Posted by tonyrebelo 7 months ago (Flag)
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Take any observer in the top 50 and look at their top spp list, I suspect it will be topped with plants and insects and a few herps. There won't be much game in it. Taking photos from a car while on safari is how the casuals connect with nature. And there are a lot of them. Hence the presence of big game on the top of the list.

Posted by vynbos 7 months ago (Flag)
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Top 3 insect families: Bees, Butterflies & Dragonflies. But where are the Beetles??? (they do feature in USA: a Ladybeetle). Too many and too difficult to identify to species?

Posted by tonyrebelo 7 months ago (Flag)
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Or too little specialists to ID, Tony...

Posted by martingrimm 7 months ago (Flag)
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Hopliini and Bombyliidae would be high on the list if you go by Tribe or Family alone.

Posted by vynbos 7 months ago (Flag)
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Hopliini (Monkey Beetles) 1007 would be #3 and Bombyliidae (Bee Flies) 544 #28. But Scarabeinae (Dung Beetles) = 745 would be #13, and Apidae (Bees) 1769 would be #2.
But Longhorns (Cerambicidae) with 2150 would top that, and Ladybeetles with 1300 would not put up a bad show. Weevils only get there if we go to Superfamily (1116).
But what is the point of comparing apples with pears?
The Little Five, did not feature at all:
Elephant Shrews (Macroscelididae): 32 observations
Ant Lions (Myrmeleontidae): 625 observations
Rhinoceros Beetles (Dynastinae): 259 observations
Buffalo Weavers (Bubalornis): 37 observations
& Leopard Tortoise: 580 observations

But then neither did the whales:
https://www.inaturalist.org/observations?place_id=6986&taxon_id=152871&view=species

Posted by tonyrebelo 7 months ago (Flag)
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@martingrimm ;-) There is nothing little about our beetle specialists!! Do you mean "too few"?

Posted by tonyrebelo 7 months ago (Flag)
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@vynbos : "Take any observer in the top 50 ..."
But take any species in the top 50 and the top 50 observers will feature prominently. It is not just "casuals" who connect with game!

Posted by tonyrebelo 7 months ago (Flag)
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Congratulations to @tonyrebelo and the entire SA team!

Posted by tsn 7 months ago (Flag)
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@denilsonoz I am not sure when the first Central American nation will come up on the list that @loarie is working through. Scott, is that list posted anywhere as part of this series? - I couldn't find it.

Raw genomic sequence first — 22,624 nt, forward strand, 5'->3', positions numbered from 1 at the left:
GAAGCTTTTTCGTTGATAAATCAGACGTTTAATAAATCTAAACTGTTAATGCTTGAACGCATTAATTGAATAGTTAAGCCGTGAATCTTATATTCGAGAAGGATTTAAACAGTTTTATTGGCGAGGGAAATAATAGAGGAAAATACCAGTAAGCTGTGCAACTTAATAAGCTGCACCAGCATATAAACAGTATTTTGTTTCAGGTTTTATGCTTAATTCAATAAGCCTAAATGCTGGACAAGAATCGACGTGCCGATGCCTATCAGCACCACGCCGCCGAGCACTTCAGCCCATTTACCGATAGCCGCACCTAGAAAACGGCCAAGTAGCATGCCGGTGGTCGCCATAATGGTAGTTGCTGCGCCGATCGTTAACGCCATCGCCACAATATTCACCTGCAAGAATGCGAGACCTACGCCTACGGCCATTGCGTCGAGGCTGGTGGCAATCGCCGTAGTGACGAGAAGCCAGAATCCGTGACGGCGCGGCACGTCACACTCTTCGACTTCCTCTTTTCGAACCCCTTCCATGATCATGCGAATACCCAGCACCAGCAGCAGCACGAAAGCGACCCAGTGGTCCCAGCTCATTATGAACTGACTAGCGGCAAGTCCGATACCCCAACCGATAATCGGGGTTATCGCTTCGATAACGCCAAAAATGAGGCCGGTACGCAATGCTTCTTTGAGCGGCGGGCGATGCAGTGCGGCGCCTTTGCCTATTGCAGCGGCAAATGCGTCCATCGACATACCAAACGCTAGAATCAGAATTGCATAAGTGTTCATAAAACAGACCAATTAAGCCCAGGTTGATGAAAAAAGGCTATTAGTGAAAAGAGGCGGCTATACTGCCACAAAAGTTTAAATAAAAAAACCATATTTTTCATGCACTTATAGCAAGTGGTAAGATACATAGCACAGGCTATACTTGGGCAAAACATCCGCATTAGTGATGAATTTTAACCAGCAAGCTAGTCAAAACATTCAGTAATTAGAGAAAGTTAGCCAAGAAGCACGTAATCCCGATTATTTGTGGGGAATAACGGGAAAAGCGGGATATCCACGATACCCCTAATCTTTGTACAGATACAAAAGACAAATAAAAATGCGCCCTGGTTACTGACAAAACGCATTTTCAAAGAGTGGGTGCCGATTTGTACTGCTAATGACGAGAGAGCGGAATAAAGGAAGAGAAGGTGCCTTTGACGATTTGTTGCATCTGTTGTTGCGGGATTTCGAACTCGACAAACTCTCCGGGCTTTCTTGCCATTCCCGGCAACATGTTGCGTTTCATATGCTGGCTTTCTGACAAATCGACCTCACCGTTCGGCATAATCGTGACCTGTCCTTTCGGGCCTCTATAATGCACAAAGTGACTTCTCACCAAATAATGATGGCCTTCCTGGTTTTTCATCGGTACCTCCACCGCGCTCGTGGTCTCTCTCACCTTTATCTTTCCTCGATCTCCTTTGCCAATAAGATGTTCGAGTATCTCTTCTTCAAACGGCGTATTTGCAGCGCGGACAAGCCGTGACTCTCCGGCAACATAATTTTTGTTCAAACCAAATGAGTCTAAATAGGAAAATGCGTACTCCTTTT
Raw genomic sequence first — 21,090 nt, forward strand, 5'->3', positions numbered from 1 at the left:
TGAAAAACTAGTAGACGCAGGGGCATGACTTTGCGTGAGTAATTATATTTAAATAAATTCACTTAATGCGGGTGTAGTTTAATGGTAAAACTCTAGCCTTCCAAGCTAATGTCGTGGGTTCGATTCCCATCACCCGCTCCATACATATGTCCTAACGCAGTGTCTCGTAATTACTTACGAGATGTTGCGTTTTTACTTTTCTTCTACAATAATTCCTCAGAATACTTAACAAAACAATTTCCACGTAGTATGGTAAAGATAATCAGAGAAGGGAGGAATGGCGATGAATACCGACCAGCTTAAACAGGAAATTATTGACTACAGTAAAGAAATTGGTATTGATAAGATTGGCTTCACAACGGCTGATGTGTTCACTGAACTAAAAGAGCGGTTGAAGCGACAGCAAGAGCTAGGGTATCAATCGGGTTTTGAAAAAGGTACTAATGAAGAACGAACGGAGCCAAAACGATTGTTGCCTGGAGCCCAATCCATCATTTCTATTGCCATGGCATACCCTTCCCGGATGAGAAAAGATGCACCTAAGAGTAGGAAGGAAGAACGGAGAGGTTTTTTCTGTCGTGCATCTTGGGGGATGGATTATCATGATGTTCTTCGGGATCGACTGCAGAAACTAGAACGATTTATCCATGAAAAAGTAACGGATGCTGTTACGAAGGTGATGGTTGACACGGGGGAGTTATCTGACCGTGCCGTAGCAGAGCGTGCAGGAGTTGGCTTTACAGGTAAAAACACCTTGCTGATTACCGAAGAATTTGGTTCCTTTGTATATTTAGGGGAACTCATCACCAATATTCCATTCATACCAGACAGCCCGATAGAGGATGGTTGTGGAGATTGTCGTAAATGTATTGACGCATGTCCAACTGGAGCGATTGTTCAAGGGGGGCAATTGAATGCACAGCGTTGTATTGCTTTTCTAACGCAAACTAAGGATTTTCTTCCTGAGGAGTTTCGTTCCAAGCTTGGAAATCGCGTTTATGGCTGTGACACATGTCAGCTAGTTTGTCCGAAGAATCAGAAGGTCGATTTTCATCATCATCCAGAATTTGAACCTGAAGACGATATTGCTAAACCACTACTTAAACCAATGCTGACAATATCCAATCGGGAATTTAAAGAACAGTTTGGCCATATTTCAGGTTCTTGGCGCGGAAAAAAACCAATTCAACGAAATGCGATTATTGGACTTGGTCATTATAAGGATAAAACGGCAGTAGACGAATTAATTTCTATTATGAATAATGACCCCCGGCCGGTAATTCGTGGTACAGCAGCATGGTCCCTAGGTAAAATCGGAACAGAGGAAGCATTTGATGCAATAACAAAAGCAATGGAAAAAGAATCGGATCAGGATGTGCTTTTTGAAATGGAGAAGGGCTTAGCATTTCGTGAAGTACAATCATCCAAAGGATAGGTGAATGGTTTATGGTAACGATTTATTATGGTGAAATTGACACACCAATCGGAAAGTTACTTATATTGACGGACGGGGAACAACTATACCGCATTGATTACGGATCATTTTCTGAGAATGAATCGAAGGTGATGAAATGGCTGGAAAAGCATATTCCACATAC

Posted by jdmore 7 months ago (Flag)
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@tonyrebelo: uuups. My english. 🙄

Posted by martingrimm 7 months ago (Flag)
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so many bonus analyses from Tony, this is great!

Posted by rynaturalist 7 months ago (Flag)
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Just checking: we know where the observers are based, but where are the top IDentifiers from?
4 Western Cape (6 groups),
Free State, Limpopo,
USA (Herps), Lithuania (Fungi - esp. Lichens)

SA is the first country on the tour where an identifier is top of more than one group. In fact, 2 identifiers were tops in two groups (mammals-birds and other-molluscs)!
So far, SA is the country most independent of USA identifiers, with only herps featuring. It is not surprizing that our fungi are identified by Europeans: most of our macrofungi are from northern temperate regions associated with urban and silvicultural trees from Europe.

Posted by tonyrebelo 7 months ago (Flag)
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I admit I spent more than a few confused minutes over the statement "April in Mediterranean Cape Town is a relatively dormant season," until I remembered my brain is in the wrong hemisphere. I can't believe you all won the CNC in the California equivalent of October. Congrats!

Posted by arboretum_amy 7 months ago (Flag)
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@jdmore @loarie What i want to say is that the region of Central America has several countries, so, could be great if you do a Inaturalist World Tour of the Whole Region in One day.

Posted by denilsonoz 7 months ago (Flag)
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@arboretum_amy - nor can we believe it. It was the major stumbling block to our participating - what is the point of doing it at the worst possible time of the year? But that then became the point: the challenge! Without CREW we would not have contemplated it. But they have been monitoring rare and threatened species for 16 years, and assured us that even with a third of the flora totally underground, they could do the rest without flowers (and even leaves), and so we took them on. And they did. (see the credits: thanks here)

Posted by tonyrebelo 7 months ago (Flag)
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@tonyrebelo if your first post was referencing monty python - thank you!

Posted by kastani 7 months ago (Flag)
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This is so cool. Well done guys.

Posted by snidge 7 months ago (Flag)
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Nah. We dont have any pythons in Cape Town (not wild one's anyway). Will a monty puffadder do? https://www.inaturalist.org/observations/11087939

Posted by tonyrebelo 6 months ago (Flag)